Just yesterday, I received this text message in my mobile phone showing the sender’s name: [email protected] even giving specific instructions on how to get one’s supposed package sent through the Philippine Postal Corp. Since it’s the Christmas season, obviously this scammer tried to lure me to click the link to the delivery notice.

“PHLPOST - The package has arrived at the warehouse and cannot be delivered due to incomplete address information. Please confirm your address at the link.

https://ph-posts.info/ph (reply 1 to activate the link or copy the link to your Safari browser and open it)

The PHLPOST team wishes you a great day!”

Naturally, the PHLPost immediately issued a public advisory that this is a “click bait” of scammers about bogus package delivery. This is a form of smishing or an illegal way to acquire sensitive data such as personal and financial information by pretending to be a legitimate company or individual via SMS or text. Or other scammers use phishing online or via email messages. Or via vhishing or by voice calls. And lately even via QR codes or quishing.

More than the “low literacy” on digital knowledge that exposes many people to become victims of cyber crimes, De Guzman pointed out the crying need for “cyber hygiene.” This is the practice of constantly changing the passwords and security codes to protect one’s self from cyber criminals.

De Guzman advised the public, if you receive this kind of “fake” delivery notification, please click instead the button for “Report Junk” that will not only delete the message but will also allow the telco provider of your mobile phone to block it. According to De Guzman, telcos like Smart and Globe have in their respective built-in systems that capture these “Report Junk” sent back to them and totally take them out.

Ironically, these text messages continue to proliferate more than four months after supposedly the telcos have already complied with the law that mandated the registration of subscriber identity module (SIMs) used in mobile phones, tablets and other digital devices. This is Republic Act (RA) 11934, or the SIM Registration Law that specifically target illegal use of SIM for criminal activities.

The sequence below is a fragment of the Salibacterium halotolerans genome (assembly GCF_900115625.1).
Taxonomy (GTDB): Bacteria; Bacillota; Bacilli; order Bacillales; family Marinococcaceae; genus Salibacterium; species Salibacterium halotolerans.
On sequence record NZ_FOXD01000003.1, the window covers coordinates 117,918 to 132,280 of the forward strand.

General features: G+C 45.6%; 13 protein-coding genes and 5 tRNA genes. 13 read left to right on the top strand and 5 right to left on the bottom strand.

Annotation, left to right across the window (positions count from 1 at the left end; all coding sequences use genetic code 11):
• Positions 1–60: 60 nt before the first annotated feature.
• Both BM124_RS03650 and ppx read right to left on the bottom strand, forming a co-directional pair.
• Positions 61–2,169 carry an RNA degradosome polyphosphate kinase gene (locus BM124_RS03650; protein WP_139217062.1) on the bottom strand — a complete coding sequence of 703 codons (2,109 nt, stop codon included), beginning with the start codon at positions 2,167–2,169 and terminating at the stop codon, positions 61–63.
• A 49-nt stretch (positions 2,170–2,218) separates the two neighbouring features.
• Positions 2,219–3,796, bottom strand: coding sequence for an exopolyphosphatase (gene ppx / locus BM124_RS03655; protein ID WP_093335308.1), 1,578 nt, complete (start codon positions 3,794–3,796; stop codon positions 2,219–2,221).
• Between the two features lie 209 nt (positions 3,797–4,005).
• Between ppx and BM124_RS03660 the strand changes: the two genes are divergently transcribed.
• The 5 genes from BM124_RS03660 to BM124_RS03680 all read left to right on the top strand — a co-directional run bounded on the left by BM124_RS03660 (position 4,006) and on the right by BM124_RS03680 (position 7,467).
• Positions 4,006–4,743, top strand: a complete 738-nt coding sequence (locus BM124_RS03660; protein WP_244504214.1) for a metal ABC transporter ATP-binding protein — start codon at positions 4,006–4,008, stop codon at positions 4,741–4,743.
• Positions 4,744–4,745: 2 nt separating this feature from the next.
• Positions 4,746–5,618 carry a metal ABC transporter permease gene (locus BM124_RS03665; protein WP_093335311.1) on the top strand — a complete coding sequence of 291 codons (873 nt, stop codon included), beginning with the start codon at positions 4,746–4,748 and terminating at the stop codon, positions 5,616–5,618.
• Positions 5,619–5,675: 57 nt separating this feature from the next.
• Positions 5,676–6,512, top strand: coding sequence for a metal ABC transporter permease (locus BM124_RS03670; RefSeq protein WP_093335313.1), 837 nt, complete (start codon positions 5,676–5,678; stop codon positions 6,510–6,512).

Hossilos revealed at the Kapihan sa Manila Bay that they discovered selling personal information to register for SIM has become a source of livelihood to many income-strapped individuals. For P500 each, Hossilos cited, these SIMs acquired from these individuals supply the cyber syndicates operating “scam hubs” here in our country with the basic tool they need to ply their illegal trade. Hosillos bared the CICC learned this from the raids of a number of illegal POGOs (Philippine Offshore Gaming Operators) where these bulks of SIMs were recovered and seized.

From the end of the DTI, Nograles noted with alarm that the estimated value of as much as P1 billion a year are generated out of these scams. Nograles disclosed complaints received by the DTI also victimize “legitimate online marketplaces.” It grew big after the COVID-19 pandemic ushered online and other internet-based commercial transactions.

From “12 scams of Christmas,” surely this would further evolve into more sophisticated but other much sinister cyber frauds.